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    An Interview with Fernando Herrera of Carenado


    General Aviation and Flight Simulation

    Those who have the ‘aviation bug’ as many call it can hardly remain blasé when in an airport. Prop planes, regional jets, and the big iron are everywhere, giving the entire experience an unreal, almost romantic tinge. Given this fascination with airliners, it’s easy to see the initial draw to programs such as Microsoft Flight Simulator and X-Plane: who wouldn’t want to realize that glamorous dream of being an airline captain?

    While many hop on to their flight simulator of choice, load up a Boeing 737 and fly from Point A to Point B, those who deal exclusively in the big iron are missing out on a very entertaining ‘other side’ of aviation: General Aviation (GA) aircraft.

    Every single pilot, from the 777 captain flying from Sydney to Los Angeles to the regional jet first officer, got their beginnings in GA craft. An aspiring pilot can use their flight simulator program of choice to learn the fundamentals of aviation and navigation. AVSim.com spoke with Fernando Herrera of Carenado, a company that creates quality payware GA aircraft for Microsoft Flight Simulator and X-Plane, about the process of creating such aircraft and how a budding pilot might use flight simulator to further their study.

    A Carenado aircraft goes through an extensive development process. Once the company decides to model an aircraft, they take about 1,000 pictures from the inside and outside of the plane to ensure that an accurate model is constructed. Once the developers have their visuals, Carenado collects as much information about the aircraft as it can. Herrera explains that the “POH [Pilot Operating Handbook, the ‘manual’ for the plane] and interviews with the real pilot of [an] aircraft are mandatory.” This allows the company to use the specifications set in the POH and the reports of real-world pilots to create a realistic aircraft.

    After they have all the information they need, Carenado gets to work on designing the plane to work as realistically as possible in the flight simulator. Specifically, they look at internal and external modeling and textures, flight dynamics, and instruments. A second picture session may also be conducted if the company feels it is necessary. Once the aircraft is put together, it goes through phases of both internal and external beta testing to ensure a quality aircraft. After release, Carenado continues to work on the plane in a phase called ‘post service’ as “service packs could be necessary.”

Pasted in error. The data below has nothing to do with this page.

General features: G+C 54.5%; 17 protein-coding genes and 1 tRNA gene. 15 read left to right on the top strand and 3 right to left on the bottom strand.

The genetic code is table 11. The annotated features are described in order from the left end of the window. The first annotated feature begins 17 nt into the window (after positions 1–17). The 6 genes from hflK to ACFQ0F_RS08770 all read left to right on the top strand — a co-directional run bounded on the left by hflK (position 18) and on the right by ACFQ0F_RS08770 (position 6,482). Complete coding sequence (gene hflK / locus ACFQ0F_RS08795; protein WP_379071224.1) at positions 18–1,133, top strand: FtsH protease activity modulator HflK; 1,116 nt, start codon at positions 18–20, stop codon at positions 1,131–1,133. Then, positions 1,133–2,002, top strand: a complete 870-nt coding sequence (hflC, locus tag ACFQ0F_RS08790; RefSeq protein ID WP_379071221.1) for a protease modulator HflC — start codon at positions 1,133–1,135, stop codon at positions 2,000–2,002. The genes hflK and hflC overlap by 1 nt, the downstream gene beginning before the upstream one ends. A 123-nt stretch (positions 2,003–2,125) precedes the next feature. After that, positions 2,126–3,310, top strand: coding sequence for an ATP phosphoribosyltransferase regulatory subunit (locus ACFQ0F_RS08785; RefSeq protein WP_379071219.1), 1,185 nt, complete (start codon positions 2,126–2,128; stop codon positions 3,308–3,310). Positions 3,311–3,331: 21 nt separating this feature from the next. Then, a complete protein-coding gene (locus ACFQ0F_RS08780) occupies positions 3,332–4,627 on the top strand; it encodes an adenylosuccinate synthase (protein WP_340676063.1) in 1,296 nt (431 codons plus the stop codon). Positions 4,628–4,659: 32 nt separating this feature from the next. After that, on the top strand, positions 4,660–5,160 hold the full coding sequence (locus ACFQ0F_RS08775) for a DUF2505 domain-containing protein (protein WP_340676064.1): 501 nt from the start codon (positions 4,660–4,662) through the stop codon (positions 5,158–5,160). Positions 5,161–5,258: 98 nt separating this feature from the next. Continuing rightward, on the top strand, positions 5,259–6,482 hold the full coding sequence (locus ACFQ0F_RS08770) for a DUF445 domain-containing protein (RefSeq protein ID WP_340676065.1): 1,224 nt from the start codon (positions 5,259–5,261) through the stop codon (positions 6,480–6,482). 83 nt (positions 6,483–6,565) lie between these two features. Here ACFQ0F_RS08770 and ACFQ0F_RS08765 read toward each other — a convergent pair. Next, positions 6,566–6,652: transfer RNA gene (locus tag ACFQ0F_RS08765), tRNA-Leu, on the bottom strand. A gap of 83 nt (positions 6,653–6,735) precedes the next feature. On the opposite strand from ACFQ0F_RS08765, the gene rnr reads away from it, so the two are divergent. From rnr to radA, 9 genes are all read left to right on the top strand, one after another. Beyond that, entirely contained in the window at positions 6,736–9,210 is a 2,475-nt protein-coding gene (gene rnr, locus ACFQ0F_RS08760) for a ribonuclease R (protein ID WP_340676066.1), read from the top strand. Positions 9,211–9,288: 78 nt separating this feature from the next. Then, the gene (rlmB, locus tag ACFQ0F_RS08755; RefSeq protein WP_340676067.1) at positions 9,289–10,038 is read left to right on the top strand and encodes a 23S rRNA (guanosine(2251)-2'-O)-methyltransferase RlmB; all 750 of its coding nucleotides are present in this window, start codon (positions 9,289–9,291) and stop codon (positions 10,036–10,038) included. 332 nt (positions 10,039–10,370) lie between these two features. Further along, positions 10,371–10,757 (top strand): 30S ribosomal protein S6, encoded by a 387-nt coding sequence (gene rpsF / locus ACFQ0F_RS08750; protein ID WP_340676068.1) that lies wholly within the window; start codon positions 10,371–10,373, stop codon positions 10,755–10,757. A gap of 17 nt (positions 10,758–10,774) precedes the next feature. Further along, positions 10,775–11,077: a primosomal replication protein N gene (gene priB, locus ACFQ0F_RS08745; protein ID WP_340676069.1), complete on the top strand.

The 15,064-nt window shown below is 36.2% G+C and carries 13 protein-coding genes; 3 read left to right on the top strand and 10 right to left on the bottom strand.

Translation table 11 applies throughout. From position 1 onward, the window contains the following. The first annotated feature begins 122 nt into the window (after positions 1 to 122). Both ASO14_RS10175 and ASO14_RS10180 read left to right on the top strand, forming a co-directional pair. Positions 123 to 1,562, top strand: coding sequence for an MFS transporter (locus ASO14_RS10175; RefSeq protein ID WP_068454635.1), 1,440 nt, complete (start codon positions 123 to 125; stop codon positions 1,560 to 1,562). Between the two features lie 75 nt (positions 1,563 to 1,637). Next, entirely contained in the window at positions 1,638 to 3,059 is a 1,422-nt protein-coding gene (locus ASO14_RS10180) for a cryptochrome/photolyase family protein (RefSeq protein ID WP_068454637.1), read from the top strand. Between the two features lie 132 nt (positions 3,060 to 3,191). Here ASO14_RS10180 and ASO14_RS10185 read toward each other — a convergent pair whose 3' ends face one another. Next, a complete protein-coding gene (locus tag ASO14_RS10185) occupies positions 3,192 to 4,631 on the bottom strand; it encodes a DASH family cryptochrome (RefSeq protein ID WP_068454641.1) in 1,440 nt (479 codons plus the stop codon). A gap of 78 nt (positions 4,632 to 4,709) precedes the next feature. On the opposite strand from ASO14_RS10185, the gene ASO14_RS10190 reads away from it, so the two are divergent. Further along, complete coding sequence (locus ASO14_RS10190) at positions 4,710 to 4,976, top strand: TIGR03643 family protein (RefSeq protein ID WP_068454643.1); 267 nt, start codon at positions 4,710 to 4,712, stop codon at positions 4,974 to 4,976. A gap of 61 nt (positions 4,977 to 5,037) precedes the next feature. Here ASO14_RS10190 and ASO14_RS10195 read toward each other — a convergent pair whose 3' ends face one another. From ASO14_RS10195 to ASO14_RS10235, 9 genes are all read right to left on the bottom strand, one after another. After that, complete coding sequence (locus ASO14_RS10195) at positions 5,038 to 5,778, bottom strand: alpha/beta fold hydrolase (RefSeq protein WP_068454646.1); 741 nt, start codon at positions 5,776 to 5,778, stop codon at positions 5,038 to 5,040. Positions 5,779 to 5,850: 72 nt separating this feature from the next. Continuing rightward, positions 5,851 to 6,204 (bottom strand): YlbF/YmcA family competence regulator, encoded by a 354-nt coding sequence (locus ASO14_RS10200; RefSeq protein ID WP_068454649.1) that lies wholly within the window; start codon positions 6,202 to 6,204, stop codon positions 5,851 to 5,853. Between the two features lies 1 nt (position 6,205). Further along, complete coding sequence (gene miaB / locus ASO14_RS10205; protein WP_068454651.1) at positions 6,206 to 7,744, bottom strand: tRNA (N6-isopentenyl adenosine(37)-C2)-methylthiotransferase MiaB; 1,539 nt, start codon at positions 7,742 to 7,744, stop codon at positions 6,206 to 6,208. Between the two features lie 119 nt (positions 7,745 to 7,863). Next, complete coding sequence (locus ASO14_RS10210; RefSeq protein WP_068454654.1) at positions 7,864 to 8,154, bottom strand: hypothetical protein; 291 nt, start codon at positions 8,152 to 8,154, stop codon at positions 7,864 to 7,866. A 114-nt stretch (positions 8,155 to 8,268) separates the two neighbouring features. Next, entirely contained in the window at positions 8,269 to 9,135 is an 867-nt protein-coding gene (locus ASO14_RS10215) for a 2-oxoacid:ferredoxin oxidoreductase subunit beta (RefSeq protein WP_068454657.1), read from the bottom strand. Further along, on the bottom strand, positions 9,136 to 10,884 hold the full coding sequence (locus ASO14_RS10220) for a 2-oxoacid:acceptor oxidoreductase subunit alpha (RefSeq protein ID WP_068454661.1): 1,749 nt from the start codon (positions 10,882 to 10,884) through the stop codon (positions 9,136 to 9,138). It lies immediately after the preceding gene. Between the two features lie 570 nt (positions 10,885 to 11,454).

Herrera places a lot of weight on testimonials from real-world pilots: “Their feedback is extremely important to us. It is essential [to know] the feeling and [every] notorious feature of each aircraft for reproducing it.”

    Even though flight simulators aren’t a substitute for real-world learning and experience, they can serve as a relatively cheap and effective way of practicing your lessons while remaining on the ground. Herrera claims that “although there are limitations, following procedures, learning instruments and switch locations, and having a feeling of the aircraft is very accurate in FSX. I would say they primarily assist a student pilot in procedures and knowing the aircraft.”


    Flight simulators provide a safe place to begin your understanding of flight training as the airline pilots did: climbing behind the yoke of a C172 or other GA aircraft and switching it on. Herrera closes by saying that “FSX is not a game. You don’t have a mission or objective to accomplish. It is a simulation of the world. In that regard, people are free to perform any flight they want in any aircraft, any weather, day or night, and any conditions. The main difference with real life is the price per hour.”

    With your newly-gleaned understanding of GA, the aviation enthusiast has a deeper understanding of the basics of flight and a stronger respect for the men and women who take to the skies.

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